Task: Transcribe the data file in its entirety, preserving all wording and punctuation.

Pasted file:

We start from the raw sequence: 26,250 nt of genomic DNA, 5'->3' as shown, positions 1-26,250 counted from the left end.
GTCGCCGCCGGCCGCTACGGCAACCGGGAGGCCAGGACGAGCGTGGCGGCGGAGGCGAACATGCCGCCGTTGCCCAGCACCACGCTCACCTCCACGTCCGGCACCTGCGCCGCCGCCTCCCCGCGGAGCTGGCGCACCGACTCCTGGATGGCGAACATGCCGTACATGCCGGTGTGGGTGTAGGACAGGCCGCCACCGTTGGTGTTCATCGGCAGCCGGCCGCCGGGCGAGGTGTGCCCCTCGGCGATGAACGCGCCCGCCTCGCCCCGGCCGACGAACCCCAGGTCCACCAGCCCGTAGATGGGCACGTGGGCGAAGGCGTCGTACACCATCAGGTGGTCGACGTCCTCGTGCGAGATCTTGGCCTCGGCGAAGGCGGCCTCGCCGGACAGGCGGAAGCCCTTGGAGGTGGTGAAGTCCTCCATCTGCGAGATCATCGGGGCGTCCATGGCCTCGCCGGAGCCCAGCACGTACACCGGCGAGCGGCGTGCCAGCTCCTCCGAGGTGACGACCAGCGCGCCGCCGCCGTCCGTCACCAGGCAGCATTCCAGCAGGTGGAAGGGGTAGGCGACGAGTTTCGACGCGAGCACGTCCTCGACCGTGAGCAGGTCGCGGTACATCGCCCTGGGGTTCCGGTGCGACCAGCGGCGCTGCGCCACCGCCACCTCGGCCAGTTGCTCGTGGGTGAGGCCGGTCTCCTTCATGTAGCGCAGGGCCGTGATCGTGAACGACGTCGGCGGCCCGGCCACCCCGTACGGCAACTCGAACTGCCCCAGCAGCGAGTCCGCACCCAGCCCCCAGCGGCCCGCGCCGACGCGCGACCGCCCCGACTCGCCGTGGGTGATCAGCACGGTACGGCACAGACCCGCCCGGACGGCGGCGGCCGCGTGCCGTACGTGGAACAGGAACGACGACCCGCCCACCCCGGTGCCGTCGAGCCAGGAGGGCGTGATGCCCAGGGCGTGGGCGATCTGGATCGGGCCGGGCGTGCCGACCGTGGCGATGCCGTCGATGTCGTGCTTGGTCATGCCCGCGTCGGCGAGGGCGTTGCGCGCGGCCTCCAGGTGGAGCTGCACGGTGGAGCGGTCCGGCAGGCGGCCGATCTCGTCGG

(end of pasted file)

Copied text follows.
We start from the raw sequence: 26,250 nt of genomic DNA, 5'->3' as shown, positions 1-26,250 counted from the left end.
GTCGCCGCCGGCCGCTACGGCAACCGGGAGGCCAGGACGAGCGTGGCGGCGGAGGCGAACATGCCGCCGTTGCCCAGCACCACGCTCACCTCCACGTCCGGCACCTGCGCCGCCGCCTCCCCGCGGAGCTGGCGCACCGACTCCTGGATGGCGAACATGCCGTACATGCCGGTGTGGGTGTAGGACAGGCCGCCACCGTTGGTGTTCATCGGCAGCCGGCCGCCGGGCGAGGTGTGCCCCTCGGCGATGAACGCGCCCGCCTCGCCCCGGCCGACGAACCCCAGGTCCACCAGCCCGTAGATGGGCACGTGGGCGAAGGCGTCGTACACCATCAGGTGGTCGACGTCCTCGTGCGAGATCTTGGCCTCGGCGAAGGCGGCCTCGCCGGACAGGCGGAAGCCCTTGGAGGTGGTGAAGTCCTCCATCTGCGAGATCATCGGGGCGTCCATGGCCTCGCCGGAGCCCAGCACGTACACCGGCGAGCGGCGTGCCAGCTCCTCCGAGGTGACGACCAGCGCGCCGCCGCCGTCCGTCACCAGGCAGCATTCCAGCAGGTGGAAGGGGTAGGCGACGAGTTTCGACGCGAGCACGTCCTCGACCGTGAGCAGGTCGCGGTACATCGCCCTGGGGTTCCGGTGCGACCAGCGGCGCTGCGCCACCGCCACCTCGGCCAGTTGCTCGTGGGTGAGGCCGGTCTCCTTCATGTAGCGCAGGGCCGTGATCGTGAACGACGTCGGCGGCCCGGCCACCCCGTACGGCAACTCGAACTGCCCCAGCAGCGAGTCCGCACCCAGCCCCCAGCGGCCCGCGCCGACGCGCGACCGCCCCGACTCGCCGTGGGTGATCAGCACGGTACGGCACAGACCCGCCCGGACGGCGGCGGCCGCGTGCCGTACGTGGAACAGGAACGACGACCCGCCCACCCCGGTGCCGTCGAGCCAGGAGGGCGTGATGCCCAGGGCGTGGGCGATCTGGATCGGGCCGGGCGTGCCGACCGTGGCGATGCCGTCGATGTCGTGCTTGGTCATGCCCGCGTCGGCGAGGGCGTTGCGCGCGGCCTCCAGGTGGAGCTGCACGGTGGAGCGGTCCGGCAGGCGGCCGATCTCGTCGG